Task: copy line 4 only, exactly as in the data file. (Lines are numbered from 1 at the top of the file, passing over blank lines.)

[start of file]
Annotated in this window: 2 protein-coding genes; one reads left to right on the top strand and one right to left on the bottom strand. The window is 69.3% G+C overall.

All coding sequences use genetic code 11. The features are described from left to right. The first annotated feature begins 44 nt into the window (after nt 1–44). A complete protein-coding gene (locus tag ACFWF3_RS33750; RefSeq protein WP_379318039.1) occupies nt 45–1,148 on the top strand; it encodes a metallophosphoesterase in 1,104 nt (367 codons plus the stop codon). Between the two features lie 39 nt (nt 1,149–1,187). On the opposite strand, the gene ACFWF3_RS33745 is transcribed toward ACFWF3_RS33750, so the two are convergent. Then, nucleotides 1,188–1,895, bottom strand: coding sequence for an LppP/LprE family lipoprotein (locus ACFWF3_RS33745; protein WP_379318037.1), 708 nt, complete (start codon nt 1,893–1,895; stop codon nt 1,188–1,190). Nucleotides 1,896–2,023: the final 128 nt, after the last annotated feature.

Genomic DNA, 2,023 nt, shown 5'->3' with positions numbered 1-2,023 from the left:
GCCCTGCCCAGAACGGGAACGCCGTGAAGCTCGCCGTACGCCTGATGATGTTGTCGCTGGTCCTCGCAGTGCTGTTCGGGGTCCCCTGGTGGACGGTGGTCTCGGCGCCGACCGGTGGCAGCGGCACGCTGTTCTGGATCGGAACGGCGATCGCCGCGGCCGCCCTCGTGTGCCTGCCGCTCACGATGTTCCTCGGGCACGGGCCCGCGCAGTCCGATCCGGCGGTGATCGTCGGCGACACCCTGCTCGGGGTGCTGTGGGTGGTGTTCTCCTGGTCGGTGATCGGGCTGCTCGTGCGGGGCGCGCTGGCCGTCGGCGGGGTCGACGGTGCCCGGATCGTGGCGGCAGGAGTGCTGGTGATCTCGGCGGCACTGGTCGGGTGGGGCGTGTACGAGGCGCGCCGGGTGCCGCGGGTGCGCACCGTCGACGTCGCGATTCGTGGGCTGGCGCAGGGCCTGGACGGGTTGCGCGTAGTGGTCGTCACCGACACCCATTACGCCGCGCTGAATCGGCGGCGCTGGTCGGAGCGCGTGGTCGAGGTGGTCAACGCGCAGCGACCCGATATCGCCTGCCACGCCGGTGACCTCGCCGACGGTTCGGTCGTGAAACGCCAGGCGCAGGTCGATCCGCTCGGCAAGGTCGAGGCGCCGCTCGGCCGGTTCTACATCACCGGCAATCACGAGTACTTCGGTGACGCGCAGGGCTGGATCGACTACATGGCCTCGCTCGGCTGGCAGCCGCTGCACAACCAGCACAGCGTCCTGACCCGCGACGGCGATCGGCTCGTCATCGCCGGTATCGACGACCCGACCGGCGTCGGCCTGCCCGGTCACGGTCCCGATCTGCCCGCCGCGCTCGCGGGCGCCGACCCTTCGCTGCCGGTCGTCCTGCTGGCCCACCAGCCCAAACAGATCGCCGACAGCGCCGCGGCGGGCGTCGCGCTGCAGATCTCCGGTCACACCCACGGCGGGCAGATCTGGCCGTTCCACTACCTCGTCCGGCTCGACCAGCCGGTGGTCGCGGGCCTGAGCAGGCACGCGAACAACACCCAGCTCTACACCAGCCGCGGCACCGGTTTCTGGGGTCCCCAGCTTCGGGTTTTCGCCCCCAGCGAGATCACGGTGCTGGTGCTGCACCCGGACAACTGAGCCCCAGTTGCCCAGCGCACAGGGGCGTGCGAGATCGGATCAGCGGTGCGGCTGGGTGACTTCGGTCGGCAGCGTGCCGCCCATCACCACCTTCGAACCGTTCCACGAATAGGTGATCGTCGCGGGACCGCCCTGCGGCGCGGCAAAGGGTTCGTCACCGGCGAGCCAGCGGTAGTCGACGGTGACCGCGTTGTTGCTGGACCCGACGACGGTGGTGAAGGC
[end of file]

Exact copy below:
GCCCTGCCCAGAACGGGAACGCCGTGAAGCTCGCCGTACGCCTGATGATGTTGTCGCTGGTCCTCGCAGTGCTGTTCGGGGTCCCCTGGTGGACGGTGGTCTCGGCGCCGACCGGTGGCAGCGGCACGCTGTTCTGGATCGGAACGGCGATCGCCGCGGCCGCCCTCGTGTGCCTGCCGCTCACGATGTTCCTCGGGCACGGGCCCGCGCAGTCCGATCCGGCGGTGATCGTCGGCGACACCCTGCTCGGGGTGCTGTGGGTGGTGTTCTCCTGGTCGGTGATCGGGCTGCTCGTGCGGGGCGCGCTGGCCGTCGGCGGGGTCGACGGTGCCCGGATCGTGGCGGCAGGAGTGCTGGTGATCTCGGCGGCACTGGTCGGGTGGGGCGTGTACGAGGCGCGCCGGGTGCCGCGGGTGCGCACCGTCGACGTCGCGATTCGTGGGCTGGCGCAGGGCCTGGACGGGTTGCGCGTAGTGGTCGTCACCGACACCCATTACGCCGCGCTGAATCGGCGGCGCTGGTCGGAGCGCGTGGTCGAGGTGGTCAACGCGCAGCGACCCGATATCGCCTGCCACGCCGGTGACCTCGCCGACGGTTCGGTCGTGAAACGCCAGGCGCAGGTCGATCCGCTCGGCAAGGTCGAGGCGCCGCTCGGCCGGTTCTACATCACCGGCAATCACGAGTACTTCGGTGACGCGCAGGGCTGGATCGACTACATGGCCTCGCTCGGCTGGCAGCCGCTGCACAACCAGCACAGCGTCCTGACCCGCGACGGCGATCGGCTCGTCATCGCCGGTATCGACGACCCGACCGGCGTCGGCCTGCCCGGTCACGGTCCCGATCTGCCCGCCGCGCTCGCGGGCGCCGACCCTTCGCTGCCGGTCGTCCTGCTGGCCCACCAGCCCAAACAGATCGCCGACAGCGCCGCGGCGGGCGTCGCGCTGCAGATCTCCGGTCACACCCACGGCGGGCAGATCTGGCCGTTCCACTACCTCGTCCGGCTCGACCAGCCGGTGGTCGCGGGCCTGAGCAGGCACGCGAACAACACCCAGCTCTACACCAGCCGCGGCACCGGTTTCTGGGGTCCCCAGCTTCGGGTTTTCGCCCCCAGCGAGATCACGGTGCTGGTGCTGCACCCGGACAACTGAGCCCCAGTTGCCCAGCGCACAGGGGCGTGCGAGATCGGATCAGCGGTGCGGCTGGGTGACTTCGGTCGGCAGCGTGCCGCCCATCACCACCTTCGAACCGTTCCACGAATAGGTGATCGTCGCGGGACCGCCCTGCGGCGCGGCAAAGGGTTCGTCACCGGCGAGCCAGCGGTAGTCGACGGTGACCGCGTTGTTGCTGGACCCGACGACGGTGGTGAAGGC